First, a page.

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Ford Builds New Plug-In in Michigan

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Ford Motor Co. (F - Free Report) started producing its new plug-in hybrid C-Max Energi at its retooled Michigan assembly plant that is capable of manufacturing vehicles based on multiple platforms. The automaker overhauled the 55-year-old plant in 2009 by spending $550 million that used to roll out Expedition and Lincoln Navigator full-size SUVs.

According to Ford, the Michigan plant is the only existing plant in the world that produces gas-powered, hybrid, plug-in hybrid and electric cars all on the same production line due to its advanced retooling and trained workers capable of producing a wider range of models. Currently, the plant can produce five body styles on two platforms, including gas-powered versions of the Ford Focus compact car.

Unlike its peers, Ford has undertaken “One Manufacturing” strategy, which aims at producing multiple models from plants across the world in order to save production costs and fast adaptation to changes in consumer tastes. In contrast, Ford’s cross town rival General Motors Company (GM - Free Report) and Japan’s Nissan Motor Co. (NSANY - Free Report) produce their Chevrolet Volt and Nissan Leaf, respectively, at plants having standalone platforms.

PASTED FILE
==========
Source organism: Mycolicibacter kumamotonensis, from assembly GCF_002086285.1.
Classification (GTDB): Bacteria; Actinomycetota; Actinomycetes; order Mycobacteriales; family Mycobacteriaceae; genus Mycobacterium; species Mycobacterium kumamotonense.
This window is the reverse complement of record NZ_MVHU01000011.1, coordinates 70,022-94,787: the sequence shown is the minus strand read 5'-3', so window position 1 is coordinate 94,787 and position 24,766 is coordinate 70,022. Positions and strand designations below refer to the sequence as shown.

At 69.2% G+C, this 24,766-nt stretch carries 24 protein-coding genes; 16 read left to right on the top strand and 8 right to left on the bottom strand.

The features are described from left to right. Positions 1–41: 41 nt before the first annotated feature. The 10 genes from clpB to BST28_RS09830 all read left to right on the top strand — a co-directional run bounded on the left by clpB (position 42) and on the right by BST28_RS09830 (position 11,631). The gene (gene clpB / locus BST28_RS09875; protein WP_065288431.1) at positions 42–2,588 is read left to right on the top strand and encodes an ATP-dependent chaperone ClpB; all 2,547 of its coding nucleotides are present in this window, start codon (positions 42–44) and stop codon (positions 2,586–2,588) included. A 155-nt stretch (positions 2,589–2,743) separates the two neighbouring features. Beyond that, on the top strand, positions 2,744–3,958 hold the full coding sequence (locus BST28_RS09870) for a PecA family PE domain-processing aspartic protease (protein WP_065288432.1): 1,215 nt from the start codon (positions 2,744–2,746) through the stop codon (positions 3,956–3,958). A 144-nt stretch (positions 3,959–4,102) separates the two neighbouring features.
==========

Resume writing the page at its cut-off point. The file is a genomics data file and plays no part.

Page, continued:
According to Jim Tetreault – head of manufacturing in North America, this flexible manufacturing style becomes possible, especially at plants that produce cars, sedans and crossovers and not trucks, which have different designing requirements. Ford anticipates producing 4.5 models at each of its plants by 2015, up from 3.6 models currently.

Apart from Michigan, Ford’s plant in Oakville, Ontario can deliver three body styles on two platforms and in Louisville, Kentucky, six styles on three platforms. The company now intends to make its other plants capable of producing vehicles based on multiple platforms; however, doing so, the company might face challenges in modifying fuel economy and safety requirements.

Ford, a Zacks #3 Rank (Hold) company, posted a 17.6% rise in earnings per share to 40 cents in the third quarter of the year from 34 cents a year ago, driven by impressive results in its North American operation and, to some extent, its Asian operation. With this, the company has also beaten the Zacks Consensus Estimate by 10 cents per share. Total profit rose 15.6% to $1.6 billion from $1.4 billion a year ago.

However, total revenue in the quarter slid 3.0% to $32.1 billion due to lower revenues in South America, Europe and Financial Services operations that offset the marginal improvement in revenues in North America and Asia. However, revenues were higher than the Zacks Consensus Estimate of $31.0 billion for the quarter.

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